It's an optimization to save typing: if there are multiple values and on

one

side there is only one value "*" is automatically prepended:

Ah. Unfortunate decision, because ...

x = 1, 2, 3 #=> x = [1, 2, 3]
*x = 1, 2, 3 #=> x = [1, 2, 3]

def f(x); puts x; end
f(1, 2, 3) #=> ArgError: wrong num. of args
f([1, 2, 3]) #=> [1, 2, 3]

def g(*x); puts x; end
g(1, 2, 3) #=> [1, 2, 3]

>> x, = f

Ouch! I did not know that. But
def f(x,); end #=> error.
i.e. There is no such ',' syntax for method or proc parameters, just '*'.

Method calls establish bindings. *, **, and & are nicely consistent and
symmetric in
method call: ... f(*x)
vs.
method definition: def f(*x); end
Since both method call and assignment establish variable bindings, I would
suggest that:
* on lhs vs. rhs of assignement should parallel * on call vs. def
** on lhs vs. rhs of assignment (if allowed) should parallel ** on call vs.
def
I'd say the same for '&', but can't think of a meaningful '&x = foo'.

IMHO we have to judge the costs of this change (broken code, confused

coders

:-)) vs. what we gain (more consistency). Dunno on what side the balance
will come down though.

Imho, a design decision that saves typing a single *, and as a result makes
binding variables via the assigment operation inconsistent with binding
variables via a method call, is one that _should_ be changed for 2.0.

What do other Rubyists think of this proposal (assuming there was no issue
of backward compatibility) ?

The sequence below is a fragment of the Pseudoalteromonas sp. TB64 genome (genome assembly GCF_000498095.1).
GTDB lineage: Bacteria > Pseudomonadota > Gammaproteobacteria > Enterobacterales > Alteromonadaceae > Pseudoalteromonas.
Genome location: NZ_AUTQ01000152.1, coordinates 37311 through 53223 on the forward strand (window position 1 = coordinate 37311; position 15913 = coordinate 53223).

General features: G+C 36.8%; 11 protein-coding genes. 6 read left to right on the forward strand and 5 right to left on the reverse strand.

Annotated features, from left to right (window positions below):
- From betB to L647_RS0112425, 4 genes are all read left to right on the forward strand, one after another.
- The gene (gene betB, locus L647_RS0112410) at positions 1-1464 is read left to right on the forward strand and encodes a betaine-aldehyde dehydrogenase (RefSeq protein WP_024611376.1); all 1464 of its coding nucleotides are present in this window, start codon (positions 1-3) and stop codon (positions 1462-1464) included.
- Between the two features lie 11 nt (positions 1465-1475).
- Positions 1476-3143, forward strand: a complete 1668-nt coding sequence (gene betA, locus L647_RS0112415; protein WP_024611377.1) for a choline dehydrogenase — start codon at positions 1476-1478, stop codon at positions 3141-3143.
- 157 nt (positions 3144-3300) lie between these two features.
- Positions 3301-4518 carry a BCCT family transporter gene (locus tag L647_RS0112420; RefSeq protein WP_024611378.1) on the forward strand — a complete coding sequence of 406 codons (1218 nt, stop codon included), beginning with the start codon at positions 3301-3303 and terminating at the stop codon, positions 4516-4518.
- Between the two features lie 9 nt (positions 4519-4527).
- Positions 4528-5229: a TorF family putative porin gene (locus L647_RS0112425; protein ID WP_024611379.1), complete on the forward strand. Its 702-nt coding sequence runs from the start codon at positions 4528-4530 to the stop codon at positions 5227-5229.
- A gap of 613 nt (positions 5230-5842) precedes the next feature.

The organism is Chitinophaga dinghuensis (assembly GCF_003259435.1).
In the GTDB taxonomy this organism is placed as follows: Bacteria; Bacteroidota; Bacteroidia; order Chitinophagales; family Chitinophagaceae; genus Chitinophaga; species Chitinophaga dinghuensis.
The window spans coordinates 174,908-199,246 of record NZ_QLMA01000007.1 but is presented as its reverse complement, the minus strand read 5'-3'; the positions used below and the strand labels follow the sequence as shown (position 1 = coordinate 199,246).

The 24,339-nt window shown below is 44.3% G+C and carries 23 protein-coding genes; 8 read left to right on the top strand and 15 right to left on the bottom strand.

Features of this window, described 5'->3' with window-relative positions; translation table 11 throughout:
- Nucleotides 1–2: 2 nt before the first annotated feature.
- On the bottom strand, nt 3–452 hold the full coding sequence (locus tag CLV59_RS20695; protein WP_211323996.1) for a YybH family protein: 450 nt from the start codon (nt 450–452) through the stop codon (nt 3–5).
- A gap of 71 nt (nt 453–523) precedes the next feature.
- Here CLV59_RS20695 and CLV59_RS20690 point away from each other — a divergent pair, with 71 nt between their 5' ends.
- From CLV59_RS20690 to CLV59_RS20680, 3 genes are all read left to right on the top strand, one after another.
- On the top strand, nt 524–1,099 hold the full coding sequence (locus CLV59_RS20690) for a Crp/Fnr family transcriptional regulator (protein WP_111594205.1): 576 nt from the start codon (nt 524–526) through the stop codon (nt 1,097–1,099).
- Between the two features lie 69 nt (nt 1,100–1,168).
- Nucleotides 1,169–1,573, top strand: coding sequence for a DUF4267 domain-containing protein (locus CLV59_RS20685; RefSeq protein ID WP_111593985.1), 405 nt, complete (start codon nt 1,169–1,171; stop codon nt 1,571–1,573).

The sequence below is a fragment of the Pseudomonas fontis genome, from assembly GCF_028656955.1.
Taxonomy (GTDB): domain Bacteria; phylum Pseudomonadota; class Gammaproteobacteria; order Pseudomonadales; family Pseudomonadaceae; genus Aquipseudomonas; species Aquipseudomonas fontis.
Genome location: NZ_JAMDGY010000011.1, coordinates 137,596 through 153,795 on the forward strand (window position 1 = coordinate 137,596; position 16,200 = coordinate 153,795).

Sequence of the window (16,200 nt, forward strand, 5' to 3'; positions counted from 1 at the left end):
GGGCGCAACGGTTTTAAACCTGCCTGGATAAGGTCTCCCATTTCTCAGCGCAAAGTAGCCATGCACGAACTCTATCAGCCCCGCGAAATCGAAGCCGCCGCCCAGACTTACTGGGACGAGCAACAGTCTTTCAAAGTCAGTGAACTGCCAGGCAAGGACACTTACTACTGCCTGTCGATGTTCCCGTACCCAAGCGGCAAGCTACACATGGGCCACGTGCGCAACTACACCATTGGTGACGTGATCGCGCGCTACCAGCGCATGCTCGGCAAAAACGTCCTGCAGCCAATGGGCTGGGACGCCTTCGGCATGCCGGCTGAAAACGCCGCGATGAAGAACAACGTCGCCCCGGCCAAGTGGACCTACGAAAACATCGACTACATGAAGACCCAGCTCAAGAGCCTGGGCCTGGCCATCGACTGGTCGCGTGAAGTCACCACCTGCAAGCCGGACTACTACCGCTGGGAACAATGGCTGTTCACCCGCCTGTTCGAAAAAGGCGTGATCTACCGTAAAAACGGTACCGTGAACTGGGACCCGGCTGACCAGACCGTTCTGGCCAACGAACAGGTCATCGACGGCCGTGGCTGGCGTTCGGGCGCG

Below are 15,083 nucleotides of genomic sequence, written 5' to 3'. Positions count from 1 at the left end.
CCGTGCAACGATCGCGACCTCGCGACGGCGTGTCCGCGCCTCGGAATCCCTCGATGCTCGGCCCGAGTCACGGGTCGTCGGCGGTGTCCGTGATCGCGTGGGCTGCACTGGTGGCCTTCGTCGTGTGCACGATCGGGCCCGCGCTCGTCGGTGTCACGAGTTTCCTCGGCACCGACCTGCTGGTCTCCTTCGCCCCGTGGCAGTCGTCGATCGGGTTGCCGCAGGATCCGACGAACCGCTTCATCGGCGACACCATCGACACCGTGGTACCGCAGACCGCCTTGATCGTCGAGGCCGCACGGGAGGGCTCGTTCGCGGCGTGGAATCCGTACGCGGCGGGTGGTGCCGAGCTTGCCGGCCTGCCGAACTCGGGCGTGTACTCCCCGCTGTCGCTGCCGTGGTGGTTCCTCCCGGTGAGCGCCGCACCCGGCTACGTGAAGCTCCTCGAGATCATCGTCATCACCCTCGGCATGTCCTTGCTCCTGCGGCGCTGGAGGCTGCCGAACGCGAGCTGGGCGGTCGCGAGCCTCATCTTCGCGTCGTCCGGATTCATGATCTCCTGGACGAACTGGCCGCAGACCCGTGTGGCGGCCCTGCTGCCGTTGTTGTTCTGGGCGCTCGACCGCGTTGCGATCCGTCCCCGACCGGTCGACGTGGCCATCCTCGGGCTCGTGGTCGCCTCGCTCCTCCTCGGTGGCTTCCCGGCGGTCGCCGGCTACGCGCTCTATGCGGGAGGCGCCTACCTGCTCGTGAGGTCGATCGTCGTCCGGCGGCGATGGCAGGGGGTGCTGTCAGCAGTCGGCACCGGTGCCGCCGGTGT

···

"Robert Klemme" <bob.news@gmx.net> wrote

"itsme213" <itsme213@hotmail.com> schrieb im Newsbeitrag
news:sskEd.20122\$q4.3165@fe1.texas.rr.com...

But this is about more than just assignment, it is also about method

calls

vs. method defs.

> > Why does
> > def f; 1, 2, 3; end
>
> You sure, that this is the code you use?

My mistake, it was: def f; return 1, 2, 3; end

> It's an optimization to save typing: if there are multiple values and

on

one
> side there is only one value "*" is automatically prepended:

Ah. Unfortunate decision, because ...

x = 1, 2, 3 #=> x = [1, 2, 3]
*x = 1, 2, 3 #=> x = [1, 2, 3]

def f(x); puts x; end
f(1, 2, 3) #=> ArgError: wrong num. of args
f([1, 2, 3]) #=> [1, 2, 3]

def g(*x); puts x; end
g(1, 2, 3) #=> [1, 2, 3]

> >> x, = f

Ouch! I did not know that. But
def f(x,); end #=> error.
i.e. There is no such ',' syntax for method or proc parameters, just

'*'.

Yeah:

def f(x,*) p x end

=> nil

f 1,2,3

1
=> nil

Method calls establish bindings. *, **, and & are nicely consistent and
symmetric in
method call: ... f(*x)
vs.
method definition: def f(*x); end
Since both method call and assignment establish variable bindings, I

would

suggest that:
* on lhs vs. rhs of assignement should parallel * on call vs. def
** on lhs vs. rhs of assignment (if allowed) should parallel ** on call

vs.

def

I think "**" is already taken:

-2 ** 3

=> -8

Dunno whether it would be possible to extend the parser with a unary
variant of it.

I'd say the same for '&', but can't think of a meaningful '&x = foo'.

> IMHO we have to judge the costs of this change (broken code, confused
coders
> :-)) vs. what we gain (more consistency). Dunno on what side the

balance

> will come down though.

Imho, a design decision that saves typing a single *, and as a result

makes

binding variables via the assigment operation inconsistent with binding
variables via a method call, is one that _should_ be changed for 2.0.

I'm not sure whether I agree. After all assignment and method call are
not exactly the same although I can see the common issue of variable
binding. One of the differences is that the assignment has a result:

a,b,*c=1,2,3,4

=> [1, 2, 3, 4]

x=(a,b,*c=1,2,3,4)

=> [1, 2, 3, 4]

x

=> [1, 2, 3, 4]

What do other Rubyists think of this proposal (assuming there was no

issue

of backward compatibility) ?

If it wasn't for the backward compatibility issue I think a change would
lead to more consistence. At least nothing I see at the moment.

Regards

robert

···

"Robert Klemme" <bob.news@gmx.net> wrote